According to the World Health Organization, a third of deaths from stroke, lung cancer and heart disease can be linked to air pollution. 

Some of the effects of air pollution on the body are not understood, but pollution may increase inflammation which narrows the arteries leading to heart attacks or strokes. 

As well as this, almost one in 10 lung cancer cases in the UK are caused by air pollution. 

Particulates find their way into the lungs and get lodged there, causing inflammation and damage. As well as this, some chemicals in particulates that make their way into the body can cause cancer. 

Deaths from pollution 

Around seven million people die prematurely because of air pollution every year. Pollution can cause a number of issues including asthma attacks, strokes, various cancers and cardiovascular problems.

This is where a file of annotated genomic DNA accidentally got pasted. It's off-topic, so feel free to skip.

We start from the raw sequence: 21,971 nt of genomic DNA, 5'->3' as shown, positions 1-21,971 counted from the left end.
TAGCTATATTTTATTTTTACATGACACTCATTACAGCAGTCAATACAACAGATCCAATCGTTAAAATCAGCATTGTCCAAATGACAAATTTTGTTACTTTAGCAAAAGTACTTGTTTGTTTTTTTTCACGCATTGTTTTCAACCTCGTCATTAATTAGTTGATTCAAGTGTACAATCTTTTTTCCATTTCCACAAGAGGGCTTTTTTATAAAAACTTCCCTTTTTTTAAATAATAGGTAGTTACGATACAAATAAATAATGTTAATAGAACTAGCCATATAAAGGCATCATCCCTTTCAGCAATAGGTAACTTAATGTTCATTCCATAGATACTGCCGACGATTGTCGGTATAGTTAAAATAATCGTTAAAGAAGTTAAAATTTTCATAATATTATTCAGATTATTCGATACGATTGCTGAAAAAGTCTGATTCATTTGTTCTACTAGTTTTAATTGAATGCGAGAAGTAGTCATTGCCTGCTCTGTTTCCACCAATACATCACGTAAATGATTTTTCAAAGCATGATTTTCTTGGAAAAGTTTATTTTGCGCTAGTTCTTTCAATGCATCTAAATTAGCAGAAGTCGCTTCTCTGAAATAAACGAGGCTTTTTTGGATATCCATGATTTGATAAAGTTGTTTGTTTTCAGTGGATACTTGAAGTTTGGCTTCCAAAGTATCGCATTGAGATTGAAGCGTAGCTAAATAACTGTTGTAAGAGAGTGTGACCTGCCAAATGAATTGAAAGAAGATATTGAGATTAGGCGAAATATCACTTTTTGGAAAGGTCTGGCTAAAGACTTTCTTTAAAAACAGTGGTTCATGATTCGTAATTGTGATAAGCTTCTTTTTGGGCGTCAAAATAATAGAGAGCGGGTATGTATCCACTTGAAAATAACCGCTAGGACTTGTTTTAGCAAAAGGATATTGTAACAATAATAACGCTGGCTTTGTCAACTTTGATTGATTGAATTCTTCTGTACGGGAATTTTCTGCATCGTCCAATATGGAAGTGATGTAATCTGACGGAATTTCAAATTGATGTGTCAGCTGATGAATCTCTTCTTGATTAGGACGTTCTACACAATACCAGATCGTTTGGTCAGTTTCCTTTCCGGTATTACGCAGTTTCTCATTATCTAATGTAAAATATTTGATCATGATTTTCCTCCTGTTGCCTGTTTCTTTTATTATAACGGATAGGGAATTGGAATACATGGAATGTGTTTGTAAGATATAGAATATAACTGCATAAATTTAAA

Asthma triggers

Air pollution can cause problems for asthma sufferers for a number of reasons. Pollutants in traffic fumes can irritate the airways, and particulates can get into your lungs and throat and make these areas inflamed. 

Problems in pregnancy 

Women exposed to air pollution before getting pregnant are nearly 20 per cent more likely to have babies with birth defects, research suggested in January 2018.

Living within 3.1 miles (5km) of a highly-polluted area one month before conceiving makes women more likely to give birth to babies with defects such as cleft palates or lips, a study by University of Cincinnati found.